The sons of Zebedee are named, not twice, my bad, but at the end.
The internal evidence that gives clues to the beloved disciple ( if you do not read into it that he may be John Son of Zebedee):
He is called the beloved disciple.
Only one other is ever mentioned as being the one the Jesus loves: Lazarus.
The majority of the GOJ happens around Jerusalem, where Lazarus lives.
There are accounts that only a member not typically associated with Jesus as one of the 12, could have access to, like being by Jesus at the cross.
Jesus leaves his mother in the care of the beloved disciple, which would mean that he had means and a home to care for her, which we know Lazarus had.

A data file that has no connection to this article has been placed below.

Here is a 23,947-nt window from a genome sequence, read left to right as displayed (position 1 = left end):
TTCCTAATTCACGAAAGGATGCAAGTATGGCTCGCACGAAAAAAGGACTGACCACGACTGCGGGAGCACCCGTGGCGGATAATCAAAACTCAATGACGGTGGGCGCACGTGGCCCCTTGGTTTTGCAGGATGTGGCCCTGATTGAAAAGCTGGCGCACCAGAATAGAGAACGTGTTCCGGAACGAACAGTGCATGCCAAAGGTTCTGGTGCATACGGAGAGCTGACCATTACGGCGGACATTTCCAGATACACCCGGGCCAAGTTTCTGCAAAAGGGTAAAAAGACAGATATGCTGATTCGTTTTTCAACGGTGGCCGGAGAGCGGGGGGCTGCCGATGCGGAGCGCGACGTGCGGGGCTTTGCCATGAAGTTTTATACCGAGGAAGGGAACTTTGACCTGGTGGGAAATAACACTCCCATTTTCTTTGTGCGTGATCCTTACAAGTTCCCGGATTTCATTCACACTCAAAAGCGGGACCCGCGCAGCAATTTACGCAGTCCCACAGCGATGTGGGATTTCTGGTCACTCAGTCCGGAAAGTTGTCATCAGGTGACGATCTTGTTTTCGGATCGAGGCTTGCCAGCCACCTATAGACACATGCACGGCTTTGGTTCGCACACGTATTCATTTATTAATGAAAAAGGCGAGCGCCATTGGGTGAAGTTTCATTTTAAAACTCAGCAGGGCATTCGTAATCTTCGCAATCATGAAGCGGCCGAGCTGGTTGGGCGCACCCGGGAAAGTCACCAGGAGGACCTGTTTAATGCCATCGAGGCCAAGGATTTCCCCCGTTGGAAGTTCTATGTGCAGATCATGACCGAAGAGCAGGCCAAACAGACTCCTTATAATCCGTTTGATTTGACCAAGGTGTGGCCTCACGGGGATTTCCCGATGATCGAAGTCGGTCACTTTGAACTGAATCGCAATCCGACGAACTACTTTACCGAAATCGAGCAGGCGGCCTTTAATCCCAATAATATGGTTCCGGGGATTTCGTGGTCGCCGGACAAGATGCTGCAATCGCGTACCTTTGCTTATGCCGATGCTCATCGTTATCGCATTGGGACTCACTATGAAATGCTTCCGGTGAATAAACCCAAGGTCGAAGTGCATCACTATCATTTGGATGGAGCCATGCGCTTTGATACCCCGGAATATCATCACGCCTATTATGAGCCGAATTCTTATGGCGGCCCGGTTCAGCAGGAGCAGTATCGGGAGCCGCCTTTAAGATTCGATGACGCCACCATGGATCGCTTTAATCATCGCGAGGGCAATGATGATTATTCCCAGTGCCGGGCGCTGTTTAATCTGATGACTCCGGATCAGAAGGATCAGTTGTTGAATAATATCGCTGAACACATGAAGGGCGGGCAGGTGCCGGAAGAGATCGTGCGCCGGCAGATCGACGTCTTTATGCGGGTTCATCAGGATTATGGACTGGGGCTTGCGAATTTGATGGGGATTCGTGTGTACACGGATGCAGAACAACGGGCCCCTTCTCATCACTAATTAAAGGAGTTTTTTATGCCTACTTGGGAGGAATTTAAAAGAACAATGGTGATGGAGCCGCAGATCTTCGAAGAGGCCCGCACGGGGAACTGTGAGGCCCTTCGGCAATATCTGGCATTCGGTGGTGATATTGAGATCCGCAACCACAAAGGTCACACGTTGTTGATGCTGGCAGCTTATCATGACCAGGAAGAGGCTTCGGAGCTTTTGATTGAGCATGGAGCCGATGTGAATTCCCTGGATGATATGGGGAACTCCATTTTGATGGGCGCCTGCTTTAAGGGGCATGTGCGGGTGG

The final chapter seems to set apart the the beloved disciple from the ones actually named.
In short, there is enough "gray areas" to accept that it may not be John, son of Zebedee.
There is also the writing, that is more inline with an educated Jew than a fisherman.
Which, according to:
Smith's Bible Dictionary
(whom God helps), another form of the Hebrew name Eleazar.
Lazarus of Bethany, the brother of Martha and Mary. (John 11:1) All that we know of him is derived from the Gospel of St. John, and that records little more than the facts of his death and resurrection. The language of (John 11:1) implies that the sisters were the better known. Lazarus is "of Bethany, of the village of Mary and her sister Martha." From this and from the order of the three names in (John 11:5) we may reasonably infer that Lazarus was the youngest of the family. All the circumstances of John 11 and 12 point to wealth and social position above the average.
Seems to add some weight to the view.